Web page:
In an interview with students, MIT’s Kerry Emmanuel said, “At the end of the day, it’s just raw curiosity. I think almost everybody that gets seriously into science is driven by curiosity.” Curiosity—the desire to explain how the world works—drives the questions we ask and the investigations we conduct.
Let’s say we’re planning a unit on matter. By having students observe solids and liquids, we have helped them define matter as something that has mass (or weight—don’t worry about the difference with elementary kids) and takes up space. The next step is to start thinking about air: “I’m curious, is it matter? Or something else?” The students are now driven by a need to explain whether air is or is not matter. The question is clear: Is air matter?
Next, we can ask our students what data they need to answer the question, and how they can collect that data—how they can investigate. Students will need to determine if air has mass and/or takes up space. Perhaps they’ll suggest that they weigh a basketball multiple times as they use a pump to add more air. Once students conduct the investigation and have data, they can create an explanation. But what does a good explanation look like?
According to the Claim, Evidence, Reasoning (CER) model, an explanation consists of:
- A claim that answers the question
- Evidence from students’ data
- Reasoning that involves a rule or scientific principle that describes why the evidence supports the claim
Your students might suggest this explanation: Air is matter (claim). We found that the weight of the ball increased each time we pumped more air into it (evidence). This shows that air has weight, one of the characteristics of matter (reasoning).
The explanation could be made more complete by including evidence and reasoning related to air taking up space.
Introducing CER to your Students
The CER format to writing explanations is not a trivial thing for your students. You will need to explicitly introduce and model it for them. They will need support throughout the year as they get better at writing explanations.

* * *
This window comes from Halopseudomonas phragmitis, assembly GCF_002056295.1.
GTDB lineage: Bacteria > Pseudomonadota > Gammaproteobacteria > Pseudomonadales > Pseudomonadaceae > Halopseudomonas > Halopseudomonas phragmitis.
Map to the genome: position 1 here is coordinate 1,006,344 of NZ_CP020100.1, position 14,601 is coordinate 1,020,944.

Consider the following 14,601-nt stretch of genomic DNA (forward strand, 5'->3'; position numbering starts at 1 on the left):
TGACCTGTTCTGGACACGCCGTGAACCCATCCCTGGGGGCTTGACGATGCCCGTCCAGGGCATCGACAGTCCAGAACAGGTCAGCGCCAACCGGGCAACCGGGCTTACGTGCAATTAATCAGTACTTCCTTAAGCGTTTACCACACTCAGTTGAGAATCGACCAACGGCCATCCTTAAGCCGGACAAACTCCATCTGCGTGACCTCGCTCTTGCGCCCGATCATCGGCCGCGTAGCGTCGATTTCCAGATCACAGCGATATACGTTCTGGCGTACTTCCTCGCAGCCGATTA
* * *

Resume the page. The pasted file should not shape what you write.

The idea that explanations drive science can be illustrated for students by using NASA’s aptly named Curiosity Mars Rover. After watching the video about the mission’s science goals, ask your students:
- What are these scientists curious about—what do they want to know?
- What data will the rover collect?
- How will this data help scientists answer—make claims about—their questions?
Jeff Rohr, a fifth-grade teacher in Beaver Dam, Wisconsin, suggests using an Audi commercial to introduce students to the components of an explanation by asking them to identify the claim, the evidence, and the reasoning—or rule—that connects the evidence to the little girl’s claim that her dad is a space alien.
Let the Inquiry Begin
As you work with your students on CER throughout the year, do the following:
- Introduce CER as the goal of science
- Use concrete (non-science) situations, like mysteries, images, artwork, etc. (Download an example PDF worksheet)
- Create an anchor chart
- Use a rubric with students to critique examples
- Provide examples from science or scientists
- Create CER worksheets with data provided by the teacher (Download an example PDF worksheet)
- Connect to other content areas (e.g., argumentation in social studies)
- Peer critique